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Drowning in a sea of debt? Get help now

On Behalf of | Feb 19, 2016 | Debt Relief |

There’s no doubt that many Americans are struggling with paying their bills, and Louisianians are no exception.

Sometimes events outside of your control, such as a catastrophic illness or accident that racks up heavy medical debt, are the root cause of your insolvency. A lost job can land families in hot water with creditors, too. But often the origin is far less dramatic and stems from a pattern of overspending over time that results in a crushing debt load.

Regardless of the reason, if you are at your wit’s end with struggling to meet your financial obligations, something has to give. Depending on the depth of the problem, sometimes some serious belt-tightening and credit counseling can get you back on track. Often creditors will agree to settle accounts for a fraction of what is owed if the consumer requests this option.

But other times, the debt load is just too massive for quick fixes. That’s when you know it might be time to file for bankruptcy.

In order to determine how far down the mountain of debt you have already slid, you must realistically assess your financial picture. Add up all sources of income in one column and all fixed expenses in another. In a third, write down your variable expenses, no matter how insignificant.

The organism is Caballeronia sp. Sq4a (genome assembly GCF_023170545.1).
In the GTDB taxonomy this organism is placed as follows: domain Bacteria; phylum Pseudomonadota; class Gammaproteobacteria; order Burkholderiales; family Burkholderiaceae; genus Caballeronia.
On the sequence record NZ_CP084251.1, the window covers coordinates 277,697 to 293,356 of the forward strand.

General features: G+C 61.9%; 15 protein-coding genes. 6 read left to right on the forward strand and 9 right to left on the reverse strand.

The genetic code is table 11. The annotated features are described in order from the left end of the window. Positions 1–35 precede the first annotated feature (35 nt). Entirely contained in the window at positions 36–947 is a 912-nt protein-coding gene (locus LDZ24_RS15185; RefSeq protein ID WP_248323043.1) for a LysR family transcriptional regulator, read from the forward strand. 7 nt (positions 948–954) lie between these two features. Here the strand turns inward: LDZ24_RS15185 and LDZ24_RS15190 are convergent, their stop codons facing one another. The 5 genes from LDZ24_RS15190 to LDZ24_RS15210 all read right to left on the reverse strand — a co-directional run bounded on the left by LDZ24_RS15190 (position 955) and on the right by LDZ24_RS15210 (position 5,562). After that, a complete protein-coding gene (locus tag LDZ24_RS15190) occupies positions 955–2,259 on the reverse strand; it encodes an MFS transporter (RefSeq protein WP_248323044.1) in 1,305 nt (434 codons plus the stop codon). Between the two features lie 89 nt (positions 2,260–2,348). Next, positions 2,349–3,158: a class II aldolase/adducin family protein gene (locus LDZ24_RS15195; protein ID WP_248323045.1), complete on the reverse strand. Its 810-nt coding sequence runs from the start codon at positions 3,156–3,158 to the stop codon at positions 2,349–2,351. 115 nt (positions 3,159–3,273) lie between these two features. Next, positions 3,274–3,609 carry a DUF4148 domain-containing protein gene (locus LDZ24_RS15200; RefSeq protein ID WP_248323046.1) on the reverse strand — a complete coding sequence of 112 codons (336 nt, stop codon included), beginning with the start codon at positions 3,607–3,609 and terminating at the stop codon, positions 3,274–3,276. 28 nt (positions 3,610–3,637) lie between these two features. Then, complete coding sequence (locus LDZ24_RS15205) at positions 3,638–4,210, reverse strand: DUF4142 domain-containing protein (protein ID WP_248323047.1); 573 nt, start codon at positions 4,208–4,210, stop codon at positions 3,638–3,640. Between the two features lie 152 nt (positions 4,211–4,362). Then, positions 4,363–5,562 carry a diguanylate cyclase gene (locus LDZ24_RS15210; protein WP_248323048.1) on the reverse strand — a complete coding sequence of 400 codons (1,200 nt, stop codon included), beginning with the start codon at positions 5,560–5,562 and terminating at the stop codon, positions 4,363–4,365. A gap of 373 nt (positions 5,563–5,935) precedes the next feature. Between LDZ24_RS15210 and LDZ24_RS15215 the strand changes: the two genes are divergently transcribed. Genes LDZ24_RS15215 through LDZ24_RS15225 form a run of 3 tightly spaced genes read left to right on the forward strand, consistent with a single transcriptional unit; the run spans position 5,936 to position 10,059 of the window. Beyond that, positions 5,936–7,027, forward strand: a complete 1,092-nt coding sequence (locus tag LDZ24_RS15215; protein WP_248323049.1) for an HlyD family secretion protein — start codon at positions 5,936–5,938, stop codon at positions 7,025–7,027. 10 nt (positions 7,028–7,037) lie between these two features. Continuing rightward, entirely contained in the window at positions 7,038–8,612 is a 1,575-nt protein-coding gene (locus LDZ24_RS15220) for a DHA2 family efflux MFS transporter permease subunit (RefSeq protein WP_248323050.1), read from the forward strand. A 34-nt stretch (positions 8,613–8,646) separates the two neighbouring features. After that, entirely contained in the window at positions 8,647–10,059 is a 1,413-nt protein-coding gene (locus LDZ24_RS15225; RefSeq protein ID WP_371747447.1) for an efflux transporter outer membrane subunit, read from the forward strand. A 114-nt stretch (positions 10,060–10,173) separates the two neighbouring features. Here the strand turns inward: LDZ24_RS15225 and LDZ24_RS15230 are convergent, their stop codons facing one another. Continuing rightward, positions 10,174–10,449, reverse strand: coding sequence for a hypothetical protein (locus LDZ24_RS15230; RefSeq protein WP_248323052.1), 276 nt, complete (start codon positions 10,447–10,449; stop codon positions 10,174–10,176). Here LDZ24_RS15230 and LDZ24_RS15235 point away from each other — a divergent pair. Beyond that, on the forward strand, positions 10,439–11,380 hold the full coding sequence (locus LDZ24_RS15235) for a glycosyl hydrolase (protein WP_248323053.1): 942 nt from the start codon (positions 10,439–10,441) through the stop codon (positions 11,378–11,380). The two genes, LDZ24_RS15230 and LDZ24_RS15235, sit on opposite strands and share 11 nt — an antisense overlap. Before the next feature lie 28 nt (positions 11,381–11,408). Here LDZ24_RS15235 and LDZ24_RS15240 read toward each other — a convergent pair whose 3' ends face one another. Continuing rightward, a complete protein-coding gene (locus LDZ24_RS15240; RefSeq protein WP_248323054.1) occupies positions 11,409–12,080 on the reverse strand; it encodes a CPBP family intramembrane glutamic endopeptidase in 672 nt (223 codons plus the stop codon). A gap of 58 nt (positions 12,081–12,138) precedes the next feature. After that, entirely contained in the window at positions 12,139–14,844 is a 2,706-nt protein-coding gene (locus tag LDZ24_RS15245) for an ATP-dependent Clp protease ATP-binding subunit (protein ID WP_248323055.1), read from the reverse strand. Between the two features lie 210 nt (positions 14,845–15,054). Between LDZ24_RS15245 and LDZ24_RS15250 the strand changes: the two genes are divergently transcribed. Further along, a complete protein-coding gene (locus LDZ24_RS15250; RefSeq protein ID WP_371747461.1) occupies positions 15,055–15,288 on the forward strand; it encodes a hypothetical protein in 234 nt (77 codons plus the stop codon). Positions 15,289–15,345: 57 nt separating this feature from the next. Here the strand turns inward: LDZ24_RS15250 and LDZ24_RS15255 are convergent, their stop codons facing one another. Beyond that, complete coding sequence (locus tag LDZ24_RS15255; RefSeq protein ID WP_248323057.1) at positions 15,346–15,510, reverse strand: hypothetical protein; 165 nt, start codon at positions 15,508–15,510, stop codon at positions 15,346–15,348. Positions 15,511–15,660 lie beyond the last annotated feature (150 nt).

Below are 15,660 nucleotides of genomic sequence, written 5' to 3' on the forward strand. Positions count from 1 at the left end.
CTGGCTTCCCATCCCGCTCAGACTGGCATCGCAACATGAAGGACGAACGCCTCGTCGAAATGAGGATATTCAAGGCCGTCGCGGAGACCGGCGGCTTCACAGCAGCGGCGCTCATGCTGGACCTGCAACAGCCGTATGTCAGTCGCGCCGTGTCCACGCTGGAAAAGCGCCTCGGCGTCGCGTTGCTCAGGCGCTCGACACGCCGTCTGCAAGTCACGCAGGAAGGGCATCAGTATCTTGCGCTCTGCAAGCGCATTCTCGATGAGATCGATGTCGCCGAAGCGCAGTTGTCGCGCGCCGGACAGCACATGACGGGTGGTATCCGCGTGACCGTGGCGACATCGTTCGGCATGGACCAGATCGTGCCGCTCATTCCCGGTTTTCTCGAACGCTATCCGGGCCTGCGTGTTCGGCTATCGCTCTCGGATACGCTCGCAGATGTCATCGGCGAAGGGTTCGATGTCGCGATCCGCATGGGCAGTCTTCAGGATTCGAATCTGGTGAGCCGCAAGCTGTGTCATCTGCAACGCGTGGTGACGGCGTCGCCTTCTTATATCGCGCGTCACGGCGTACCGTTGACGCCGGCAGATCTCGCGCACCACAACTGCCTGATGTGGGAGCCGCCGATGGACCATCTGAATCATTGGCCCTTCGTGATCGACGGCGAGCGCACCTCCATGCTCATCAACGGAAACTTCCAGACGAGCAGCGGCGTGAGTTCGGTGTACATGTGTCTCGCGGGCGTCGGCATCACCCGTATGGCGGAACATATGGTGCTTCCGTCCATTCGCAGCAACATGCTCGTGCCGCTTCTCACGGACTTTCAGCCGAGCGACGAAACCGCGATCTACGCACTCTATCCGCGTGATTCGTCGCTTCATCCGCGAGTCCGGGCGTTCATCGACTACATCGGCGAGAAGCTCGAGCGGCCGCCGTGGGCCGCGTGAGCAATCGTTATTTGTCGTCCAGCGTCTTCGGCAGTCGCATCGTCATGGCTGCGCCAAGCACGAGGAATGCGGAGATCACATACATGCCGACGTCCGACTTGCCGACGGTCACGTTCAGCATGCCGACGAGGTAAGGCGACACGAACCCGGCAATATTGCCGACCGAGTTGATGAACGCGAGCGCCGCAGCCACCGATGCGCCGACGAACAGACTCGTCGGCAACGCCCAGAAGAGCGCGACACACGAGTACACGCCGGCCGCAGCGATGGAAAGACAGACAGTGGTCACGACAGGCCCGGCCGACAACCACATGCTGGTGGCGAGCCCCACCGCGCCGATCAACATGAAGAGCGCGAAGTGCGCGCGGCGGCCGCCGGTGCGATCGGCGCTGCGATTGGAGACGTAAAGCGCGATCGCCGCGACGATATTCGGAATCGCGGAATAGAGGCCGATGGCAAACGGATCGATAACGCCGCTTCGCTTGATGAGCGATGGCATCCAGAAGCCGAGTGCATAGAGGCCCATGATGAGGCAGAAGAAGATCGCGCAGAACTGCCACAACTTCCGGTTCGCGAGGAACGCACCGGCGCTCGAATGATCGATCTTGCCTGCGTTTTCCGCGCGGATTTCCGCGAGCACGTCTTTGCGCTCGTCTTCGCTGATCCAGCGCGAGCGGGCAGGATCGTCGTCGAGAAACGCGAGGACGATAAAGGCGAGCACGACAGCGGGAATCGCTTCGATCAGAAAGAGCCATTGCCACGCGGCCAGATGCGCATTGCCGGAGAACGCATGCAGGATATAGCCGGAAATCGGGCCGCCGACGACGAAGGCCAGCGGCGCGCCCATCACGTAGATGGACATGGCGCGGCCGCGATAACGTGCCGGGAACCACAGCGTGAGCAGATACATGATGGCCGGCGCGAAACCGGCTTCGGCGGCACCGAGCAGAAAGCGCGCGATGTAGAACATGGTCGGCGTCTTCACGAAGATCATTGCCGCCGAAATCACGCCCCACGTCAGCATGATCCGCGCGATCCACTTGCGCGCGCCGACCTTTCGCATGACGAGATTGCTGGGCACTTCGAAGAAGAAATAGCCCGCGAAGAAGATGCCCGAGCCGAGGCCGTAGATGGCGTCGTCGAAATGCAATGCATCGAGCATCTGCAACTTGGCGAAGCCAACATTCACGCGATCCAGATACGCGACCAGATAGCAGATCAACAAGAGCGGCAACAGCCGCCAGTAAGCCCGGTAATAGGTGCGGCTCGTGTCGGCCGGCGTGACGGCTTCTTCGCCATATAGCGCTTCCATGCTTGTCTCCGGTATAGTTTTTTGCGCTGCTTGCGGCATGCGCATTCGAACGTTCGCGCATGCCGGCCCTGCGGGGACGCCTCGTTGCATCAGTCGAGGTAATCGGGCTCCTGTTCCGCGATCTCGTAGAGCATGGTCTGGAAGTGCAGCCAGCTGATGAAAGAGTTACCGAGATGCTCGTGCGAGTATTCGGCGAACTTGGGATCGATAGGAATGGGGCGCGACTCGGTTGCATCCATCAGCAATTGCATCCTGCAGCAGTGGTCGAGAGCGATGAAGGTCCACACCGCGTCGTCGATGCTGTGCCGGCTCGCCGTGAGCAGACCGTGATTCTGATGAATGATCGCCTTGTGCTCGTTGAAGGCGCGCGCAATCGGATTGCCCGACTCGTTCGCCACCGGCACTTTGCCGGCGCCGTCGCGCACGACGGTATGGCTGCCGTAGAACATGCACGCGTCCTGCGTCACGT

Now you are ready to track spending patterns and establish financial priorities. You can see how those daily Starbucks coffees actually add up to a lot of cash. You might realize that taking the dog to the groomers twice a month is unnecessary when he can get a bath right at home. Keep your priorities in mind.

Adding it all up gives you a fair assessment of where you stand. You can still try to negotiate with creditors, but ultimately if you are hanging by a financial filament, bankruptcy proceedings may be the best option for you at this juncture.

A bankruptcy attorney can help you decide whether filing for Chapter 7, Chapter 11 or Chapter 13 would be the best course in your circumstances.

Source: Federal Trade Commission, “Coping with Debt,” accessed Feb. 19, 2016

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